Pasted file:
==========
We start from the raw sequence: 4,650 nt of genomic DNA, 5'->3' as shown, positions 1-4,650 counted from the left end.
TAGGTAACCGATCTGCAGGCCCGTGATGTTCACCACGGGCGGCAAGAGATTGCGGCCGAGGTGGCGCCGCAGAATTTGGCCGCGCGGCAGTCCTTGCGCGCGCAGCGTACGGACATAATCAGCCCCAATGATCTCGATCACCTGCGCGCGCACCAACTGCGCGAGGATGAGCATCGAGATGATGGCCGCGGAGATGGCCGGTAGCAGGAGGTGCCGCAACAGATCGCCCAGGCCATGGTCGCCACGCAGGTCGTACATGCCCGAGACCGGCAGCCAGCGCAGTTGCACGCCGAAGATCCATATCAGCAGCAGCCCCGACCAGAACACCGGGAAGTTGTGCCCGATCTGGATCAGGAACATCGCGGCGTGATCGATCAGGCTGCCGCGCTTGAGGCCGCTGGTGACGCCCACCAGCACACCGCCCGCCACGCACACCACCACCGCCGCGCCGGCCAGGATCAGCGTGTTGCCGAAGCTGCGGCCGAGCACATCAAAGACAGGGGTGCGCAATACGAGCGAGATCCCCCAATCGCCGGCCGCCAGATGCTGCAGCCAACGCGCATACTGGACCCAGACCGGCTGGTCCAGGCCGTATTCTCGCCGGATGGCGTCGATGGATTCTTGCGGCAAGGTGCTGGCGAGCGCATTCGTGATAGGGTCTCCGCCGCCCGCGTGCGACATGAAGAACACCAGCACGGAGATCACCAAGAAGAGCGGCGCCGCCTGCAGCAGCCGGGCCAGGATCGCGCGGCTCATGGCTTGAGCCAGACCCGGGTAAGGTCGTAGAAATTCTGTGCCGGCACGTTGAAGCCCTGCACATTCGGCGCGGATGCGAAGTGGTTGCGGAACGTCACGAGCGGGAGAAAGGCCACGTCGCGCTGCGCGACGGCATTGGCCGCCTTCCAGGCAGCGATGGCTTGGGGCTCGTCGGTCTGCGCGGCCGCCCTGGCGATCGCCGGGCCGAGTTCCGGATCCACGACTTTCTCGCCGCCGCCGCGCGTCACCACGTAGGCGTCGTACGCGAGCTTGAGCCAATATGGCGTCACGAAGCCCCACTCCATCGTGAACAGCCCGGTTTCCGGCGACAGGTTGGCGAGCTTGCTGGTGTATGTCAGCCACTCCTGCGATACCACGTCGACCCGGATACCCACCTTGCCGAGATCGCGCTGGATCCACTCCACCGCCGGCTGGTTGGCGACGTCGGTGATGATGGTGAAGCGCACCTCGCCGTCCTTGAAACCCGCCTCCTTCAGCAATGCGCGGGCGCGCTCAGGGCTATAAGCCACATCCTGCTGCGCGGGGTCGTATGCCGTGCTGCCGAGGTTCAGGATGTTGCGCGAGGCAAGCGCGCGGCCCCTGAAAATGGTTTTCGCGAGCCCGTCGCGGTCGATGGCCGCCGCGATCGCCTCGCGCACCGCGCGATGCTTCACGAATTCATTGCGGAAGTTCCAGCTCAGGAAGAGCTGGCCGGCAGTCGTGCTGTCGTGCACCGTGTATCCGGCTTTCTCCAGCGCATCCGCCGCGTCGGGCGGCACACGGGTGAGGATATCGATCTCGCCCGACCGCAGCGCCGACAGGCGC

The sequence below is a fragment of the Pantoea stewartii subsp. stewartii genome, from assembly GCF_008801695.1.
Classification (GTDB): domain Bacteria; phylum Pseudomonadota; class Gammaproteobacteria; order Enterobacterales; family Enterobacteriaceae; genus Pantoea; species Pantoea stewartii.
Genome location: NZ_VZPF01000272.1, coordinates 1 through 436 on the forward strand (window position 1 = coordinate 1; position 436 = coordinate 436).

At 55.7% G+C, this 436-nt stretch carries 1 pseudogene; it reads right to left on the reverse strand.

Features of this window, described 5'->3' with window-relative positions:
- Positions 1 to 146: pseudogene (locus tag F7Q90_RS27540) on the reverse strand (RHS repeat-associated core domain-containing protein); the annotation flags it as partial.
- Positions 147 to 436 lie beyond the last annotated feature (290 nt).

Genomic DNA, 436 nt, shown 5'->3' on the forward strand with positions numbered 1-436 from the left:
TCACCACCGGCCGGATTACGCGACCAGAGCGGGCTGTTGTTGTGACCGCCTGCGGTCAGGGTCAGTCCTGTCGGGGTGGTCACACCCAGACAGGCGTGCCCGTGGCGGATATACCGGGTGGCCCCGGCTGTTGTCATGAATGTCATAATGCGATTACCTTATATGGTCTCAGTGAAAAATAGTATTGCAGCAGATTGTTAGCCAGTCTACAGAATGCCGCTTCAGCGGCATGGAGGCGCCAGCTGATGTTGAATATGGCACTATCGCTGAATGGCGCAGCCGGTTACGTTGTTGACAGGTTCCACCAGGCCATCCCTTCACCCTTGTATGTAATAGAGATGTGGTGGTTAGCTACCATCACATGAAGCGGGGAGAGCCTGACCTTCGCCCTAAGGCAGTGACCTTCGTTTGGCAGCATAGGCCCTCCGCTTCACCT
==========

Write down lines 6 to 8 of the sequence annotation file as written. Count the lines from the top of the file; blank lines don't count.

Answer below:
At 55.7% G+C, this 436-nt stretch carries 1 pseudogene; it reads right to left on the reverse strand.

Features of this window, described 5'->3' with window-relative positions:
- Positions 1 to 146: pseudogene (locus tag F7Q90_RS27540) on the reverse strand (RHS repeat-associated core domain-containing protein); the annotation flags it as partial.